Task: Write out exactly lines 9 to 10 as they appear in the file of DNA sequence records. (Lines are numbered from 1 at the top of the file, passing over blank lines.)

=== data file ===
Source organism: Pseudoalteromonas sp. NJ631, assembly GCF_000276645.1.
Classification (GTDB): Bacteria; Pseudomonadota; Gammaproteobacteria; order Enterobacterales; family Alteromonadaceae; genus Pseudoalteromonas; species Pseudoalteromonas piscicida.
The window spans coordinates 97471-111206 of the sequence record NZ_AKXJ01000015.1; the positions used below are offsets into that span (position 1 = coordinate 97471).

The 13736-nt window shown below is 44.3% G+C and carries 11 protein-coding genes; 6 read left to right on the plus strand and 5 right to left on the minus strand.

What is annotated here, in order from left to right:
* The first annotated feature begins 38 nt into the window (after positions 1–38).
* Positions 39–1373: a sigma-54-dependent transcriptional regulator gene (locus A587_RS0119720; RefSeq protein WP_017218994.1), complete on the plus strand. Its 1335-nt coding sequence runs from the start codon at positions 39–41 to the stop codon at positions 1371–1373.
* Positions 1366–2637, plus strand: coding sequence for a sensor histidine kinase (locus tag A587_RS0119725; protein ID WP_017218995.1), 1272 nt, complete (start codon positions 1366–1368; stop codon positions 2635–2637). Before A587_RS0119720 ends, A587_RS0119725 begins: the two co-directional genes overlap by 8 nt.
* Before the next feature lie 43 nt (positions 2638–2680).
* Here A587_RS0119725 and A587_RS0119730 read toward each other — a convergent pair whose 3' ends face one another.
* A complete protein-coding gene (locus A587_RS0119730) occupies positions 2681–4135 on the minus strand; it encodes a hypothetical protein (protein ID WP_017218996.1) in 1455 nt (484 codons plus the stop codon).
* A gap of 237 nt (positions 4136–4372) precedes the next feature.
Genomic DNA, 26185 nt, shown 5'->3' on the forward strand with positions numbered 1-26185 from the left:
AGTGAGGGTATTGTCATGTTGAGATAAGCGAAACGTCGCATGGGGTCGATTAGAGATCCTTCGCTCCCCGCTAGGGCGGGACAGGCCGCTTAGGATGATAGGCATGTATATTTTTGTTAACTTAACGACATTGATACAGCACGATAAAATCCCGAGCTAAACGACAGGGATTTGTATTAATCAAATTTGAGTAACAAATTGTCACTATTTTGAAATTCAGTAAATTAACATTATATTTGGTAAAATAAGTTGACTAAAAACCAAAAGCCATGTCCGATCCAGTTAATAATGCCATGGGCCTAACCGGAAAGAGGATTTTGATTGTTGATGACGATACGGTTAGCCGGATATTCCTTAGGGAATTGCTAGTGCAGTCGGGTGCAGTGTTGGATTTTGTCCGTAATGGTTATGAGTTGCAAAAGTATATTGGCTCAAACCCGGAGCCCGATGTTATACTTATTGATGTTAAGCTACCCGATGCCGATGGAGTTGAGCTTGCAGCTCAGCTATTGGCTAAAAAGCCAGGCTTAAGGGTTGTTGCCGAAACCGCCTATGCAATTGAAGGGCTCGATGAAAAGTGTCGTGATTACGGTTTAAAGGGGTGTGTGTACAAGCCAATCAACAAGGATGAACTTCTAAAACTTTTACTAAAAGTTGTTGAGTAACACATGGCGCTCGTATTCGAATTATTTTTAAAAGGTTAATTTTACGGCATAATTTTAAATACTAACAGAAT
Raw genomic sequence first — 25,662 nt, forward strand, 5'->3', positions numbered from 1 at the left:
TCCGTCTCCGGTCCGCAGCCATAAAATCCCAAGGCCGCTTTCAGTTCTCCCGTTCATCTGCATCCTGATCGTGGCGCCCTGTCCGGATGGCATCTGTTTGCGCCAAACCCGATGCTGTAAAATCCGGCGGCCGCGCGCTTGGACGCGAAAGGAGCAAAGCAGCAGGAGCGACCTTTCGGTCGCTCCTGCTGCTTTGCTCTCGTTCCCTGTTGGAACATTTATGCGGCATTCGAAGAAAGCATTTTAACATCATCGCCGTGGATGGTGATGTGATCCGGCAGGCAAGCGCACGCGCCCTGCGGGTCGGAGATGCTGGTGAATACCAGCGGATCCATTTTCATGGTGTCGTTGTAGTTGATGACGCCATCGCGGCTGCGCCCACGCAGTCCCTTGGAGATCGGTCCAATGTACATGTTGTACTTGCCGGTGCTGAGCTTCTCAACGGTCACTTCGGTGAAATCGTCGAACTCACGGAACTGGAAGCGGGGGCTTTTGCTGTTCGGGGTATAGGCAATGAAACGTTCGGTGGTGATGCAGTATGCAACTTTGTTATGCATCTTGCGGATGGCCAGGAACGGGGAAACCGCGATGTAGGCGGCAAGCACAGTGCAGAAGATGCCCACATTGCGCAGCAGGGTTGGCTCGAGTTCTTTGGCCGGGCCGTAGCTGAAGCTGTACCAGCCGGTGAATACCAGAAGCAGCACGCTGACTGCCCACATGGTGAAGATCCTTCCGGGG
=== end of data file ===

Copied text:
* Before the next feature lie 43 nt (positions 2638–2680).
* Here A587_RS0119725 and A587_RS0119730 read toward each other — a convergent pair whose 3' ends face one another.